Gender, Shopping, Transparency, Trends, Uncategorized

Brands And Retailers Take A Stand On The “Pink Tax”

The Pink Tax is a business practice where women pay more for the same goods and services as men.

USA Today reports that retailers charge:

  • Four percent more for girl’s clothing;
  • Seven percent more for girl’s toys and accessories;
  • Eight percent more for women’s clothing; and
  • 13 percent more for women’s personal care products.

And feminine health products, an absolute necessity, is taxed.  States and brands are changing the system and bring light to the issue.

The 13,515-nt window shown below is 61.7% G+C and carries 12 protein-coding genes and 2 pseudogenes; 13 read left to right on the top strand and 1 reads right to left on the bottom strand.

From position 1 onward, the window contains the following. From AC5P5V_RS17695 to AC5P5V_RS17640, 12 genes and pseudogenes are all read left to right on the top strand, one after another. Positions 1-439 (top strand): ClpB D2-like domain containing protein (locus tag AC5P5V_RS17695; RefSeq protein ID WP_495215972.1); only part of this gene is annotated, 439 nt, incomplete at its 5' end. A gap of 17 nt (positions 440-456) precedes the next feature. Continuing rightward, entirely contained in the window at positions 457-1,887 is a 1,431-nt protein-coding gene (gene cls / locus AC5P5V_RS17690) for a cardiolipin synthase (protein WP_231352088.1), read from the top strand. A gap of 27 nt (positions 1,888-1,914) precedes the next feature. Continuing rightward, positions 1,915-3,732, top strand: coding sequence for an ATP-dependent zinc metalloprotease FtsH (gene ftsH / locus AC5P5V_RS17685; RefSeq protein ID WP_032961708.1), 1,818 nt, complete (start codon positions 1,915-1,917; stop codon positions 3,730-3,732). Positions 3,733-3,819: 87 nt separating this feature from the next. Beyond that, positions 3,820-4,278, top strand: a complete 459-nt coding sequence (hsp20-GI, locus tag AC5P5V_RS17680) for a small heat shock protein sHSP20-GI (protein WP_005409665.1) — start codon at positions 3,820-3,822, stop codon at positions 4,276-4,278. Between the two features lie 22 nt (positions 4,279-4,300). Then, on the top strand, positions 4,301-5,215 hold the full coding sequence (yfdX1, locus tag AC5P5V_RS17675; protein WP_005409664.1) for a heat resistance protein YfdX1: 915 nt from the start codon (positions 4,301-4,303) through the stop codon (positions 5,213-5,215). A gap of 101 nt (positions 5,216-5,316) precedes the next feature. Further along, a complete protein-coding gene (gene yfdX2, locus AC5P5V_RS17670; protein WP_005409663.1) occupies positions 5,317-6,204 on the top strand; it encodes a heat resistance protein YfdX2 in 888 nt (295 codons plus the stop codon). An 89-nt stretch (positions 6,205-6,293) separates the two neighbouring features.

• In 2016, a State of New York consumer study cited that personal products with female-oriented packaging (read: pink) cost up to 13% more than male-oriented ones (read: blue) despite being the same dosage and quantity.  The result is NYS effectively ended the tampon tax in 2016 indicating they are not luxury items.
  • In 2016, California introduced a bill that would outlaw gender-based pricing.
  • Billie, a woman-oriented shaving company, does not charge more for feminine items.
  • Boxed.com publicly refuted the pink tax and now absorbs the additional costs of women’s goods instead of passing excess charges along to female consumers.
  • Burger King called out the Pink Tax in this example of charging 2.39 more for “Chick Fries” served in a pink box.

BurgerKingPinkTax

Pink Tax Makes Women Pay More – USAToday

Retailers Standing Out Vetoing The Pink Tax – RetailWire

NYS Study of Gender Pricing – NYC.gov

Burger King Chick Tax YouTube